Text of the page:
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Sandhill Cranes Stop Over at San Luis Valley During Annual Spring Migration

 

April 18, 2018

Karen AuBuchon Johnson

Thousands of Sandhill Cranes stop over at the Monte Vista Wildlife Refuge located south of Monte Vista during their annual spring and fall migration. The cranes can be observed in the San Luis Valley for several weeks at a time with their numbers peaking mid-March and mid-October.

For the entire photo spread click the following link: http://www.epcan.com/home/customer_files/pdfs/cranes_2018-4-18-18.pdf

Every year over 20,000 Sandhill Cranes stop at the Monte Vista Wildlife Refuge located south of Monte Vista in the San Luis Valley during their annual spring and fall migrations. Staying in the valley for several weeks at a time, their numbers peak mid-March and mid-October. A variety of ducks and geese and an occasional raptor can also be seen.

This year the 35th annual Monte Vista Crane Festival was held March 9-11. The public was invited to attend a variety of events including tours of the refuge, presentations by guest speakers, arts and crafts vendors and much more.

"People in Colorado should take time to see the cranes; the migration is truly one of nature's wonders," said Joe Lewandowski, a spokesperson for Colorado Parks and Wildlife.

The cranes start arriving in mid-February, flying from their winter nesting grounds, primarily in New Mexico. The large wetland areas, wildlife refuges and grain fields in the San Luis Valley draw in about 25,000 birds. The cranes stop in the valley to rest-up and re-fuel for their trip north to their summer nesting and breeding grounds in Idaho, Montana and Wyoming.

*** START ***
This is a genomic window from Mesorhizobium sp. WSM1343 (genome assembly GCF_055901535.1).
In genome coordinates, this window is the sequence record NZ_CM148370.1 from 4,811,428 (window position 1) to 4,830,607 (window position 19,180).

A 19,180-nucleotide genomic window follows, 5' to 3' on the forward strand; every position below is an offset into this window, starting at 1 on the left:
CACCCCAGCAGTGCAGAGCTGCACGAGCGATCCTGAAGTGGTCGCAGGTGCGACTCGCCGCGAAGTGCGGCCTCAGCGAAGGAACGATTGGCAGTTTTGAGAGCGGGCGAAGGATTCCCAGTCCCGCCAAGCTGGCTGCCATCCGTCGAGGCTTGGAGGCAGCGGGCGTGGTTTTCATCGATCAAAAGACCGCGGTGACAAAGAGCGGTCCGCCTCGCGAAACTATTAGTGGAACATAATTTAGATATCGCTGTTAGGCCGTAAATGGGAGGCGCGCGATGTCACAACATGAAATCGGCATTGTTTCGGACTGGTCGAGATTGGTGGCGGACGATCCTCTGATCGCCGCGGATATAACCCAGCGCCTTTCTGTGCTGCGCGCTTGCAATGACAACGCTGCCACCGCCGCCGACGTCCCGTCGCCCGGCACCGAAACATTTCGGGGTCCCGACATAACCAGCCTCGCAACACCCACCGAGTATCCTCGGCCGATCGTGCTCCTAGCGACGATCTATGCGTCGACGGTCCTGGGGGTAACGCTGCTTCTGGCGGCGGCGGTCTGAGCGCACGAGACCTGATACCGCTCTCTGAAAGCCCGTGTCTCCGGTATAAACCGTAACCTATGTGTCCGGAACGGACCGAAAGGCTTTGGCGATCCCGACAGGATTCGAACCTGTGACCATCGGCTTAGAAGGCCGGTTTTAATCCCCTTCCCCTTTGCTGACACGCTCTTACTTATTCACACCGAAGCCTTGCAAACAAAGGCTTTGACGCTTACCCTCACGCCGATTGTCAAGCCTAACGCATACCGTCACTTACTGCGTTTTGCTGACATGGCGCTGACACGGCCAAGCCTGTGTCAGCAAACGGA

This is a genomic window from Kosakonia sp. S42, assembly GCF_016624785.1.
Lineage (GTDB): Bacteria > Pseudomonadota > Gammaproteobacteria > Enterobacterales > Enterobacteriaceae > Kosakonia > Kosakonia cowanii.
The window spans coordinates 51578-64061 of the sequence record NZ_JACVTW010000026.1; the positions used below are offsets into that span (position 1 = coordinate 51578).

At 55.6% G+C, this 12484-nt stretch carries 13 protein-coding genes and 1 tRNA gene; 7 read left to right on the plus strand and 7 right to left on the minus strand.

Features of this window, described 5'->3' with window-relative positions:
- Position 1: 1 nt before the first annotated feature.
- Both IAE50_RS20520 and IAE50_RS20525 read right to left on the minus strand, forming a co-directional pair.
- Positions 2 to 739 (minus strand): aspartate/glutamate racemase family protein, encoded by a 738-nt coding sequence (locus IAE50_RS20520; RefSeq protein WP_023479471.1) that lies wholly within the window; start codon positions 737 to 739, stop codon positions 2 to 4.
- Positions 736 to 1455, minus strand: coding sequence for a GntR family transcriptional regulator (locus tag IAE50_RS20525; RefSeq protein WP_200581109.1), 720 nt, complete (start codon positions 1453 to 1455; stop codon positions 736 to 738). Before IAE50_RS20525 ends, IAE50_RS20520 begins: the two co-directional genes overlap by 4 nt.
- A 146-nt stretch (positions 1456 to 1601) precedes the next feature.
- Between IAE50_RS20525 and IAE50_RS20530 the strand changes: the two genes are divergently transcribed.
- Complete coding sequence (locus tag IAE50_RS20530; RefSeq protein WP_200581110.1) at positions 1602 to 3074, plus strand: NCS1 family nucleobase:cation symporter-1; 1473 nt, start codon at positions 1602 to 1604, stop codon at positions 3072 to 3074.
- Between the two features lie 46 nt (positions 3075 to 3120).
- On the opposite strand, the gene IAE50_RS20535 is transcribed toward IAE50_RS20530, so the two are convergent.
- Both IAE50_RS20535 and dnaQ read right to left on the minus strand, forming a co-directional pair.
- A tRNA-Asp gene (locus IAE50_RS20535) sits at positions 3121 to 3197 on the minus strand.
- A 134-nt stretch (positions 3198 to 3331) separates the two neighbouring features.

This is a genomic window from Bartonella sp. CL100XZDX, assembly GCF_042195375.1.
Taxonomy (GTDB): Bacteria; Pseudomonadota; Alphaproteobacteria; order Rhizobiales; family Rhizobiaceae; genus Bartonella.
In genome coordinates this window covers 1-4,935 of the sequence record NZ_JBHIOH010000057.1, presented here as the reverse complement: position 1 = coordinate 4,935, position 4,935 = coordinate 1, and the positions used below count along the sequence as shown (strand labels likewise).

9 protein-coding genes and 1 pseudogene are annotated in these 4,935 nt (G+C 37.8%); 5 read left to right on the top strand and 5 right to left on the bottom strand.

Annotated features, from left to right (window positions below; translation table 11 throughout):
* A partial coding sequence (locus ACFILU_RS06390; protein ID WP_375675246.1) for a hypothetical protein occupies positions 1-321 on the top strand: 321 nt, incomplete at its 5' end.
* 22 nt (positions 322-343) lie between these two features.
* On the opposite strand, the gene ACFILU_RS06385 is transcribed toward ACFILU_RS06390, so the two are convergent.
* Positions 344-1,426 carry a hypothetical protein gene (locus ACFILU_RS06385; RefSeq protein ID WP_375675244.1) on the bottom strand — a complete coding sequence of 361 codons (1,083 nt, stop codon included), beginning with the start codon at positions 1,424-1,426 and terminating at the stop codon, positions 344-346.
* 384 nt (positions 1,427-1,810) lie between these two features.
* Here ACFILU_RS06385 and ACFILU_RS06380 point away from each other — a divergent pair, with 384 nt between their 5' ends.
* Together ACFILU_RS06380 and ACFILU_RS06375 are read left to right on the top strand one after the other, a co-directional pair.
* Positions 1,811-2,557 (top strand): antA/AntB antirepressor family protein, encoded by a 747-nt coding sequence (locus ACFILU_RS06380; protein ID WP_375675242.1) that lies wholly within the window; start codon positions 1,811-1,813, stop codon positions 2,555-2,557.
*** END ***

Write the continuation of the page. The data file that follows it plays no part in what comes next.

Karen AuBuchon Johnson

An American Coot, a small water bird, runs across the top of the pond flapping its wings. Its long lobed, yellow-green toes work well to propel it in the water.

Cranes are among the oldest living species on the planet: Fossil records for cranes date back 9 million years. The birds that migrate through Colorado are the largest of the North American sandhill subspecies standing 4-feet tall with a wing-span of up to 7 feet and weighing in at 11 pounds. Besides their imposing size, the birds issue a continuous, distinctive and haunting call. At this time of year cranes are engaged in their mating ritual and the birds perform an elaborate and elegant hopping dance to gain the attention of other birds.

The birds are most abundant at the Monte Vista National Wildlife Refuge, located six miles south of the town of Monte Vista on Colorado Highway 15. The refuge was established in 1953 by the Migratory Bird Conservation Commission to provide a habitat for wildlife, particularly waterfowl, in the San Luis Valley.

 

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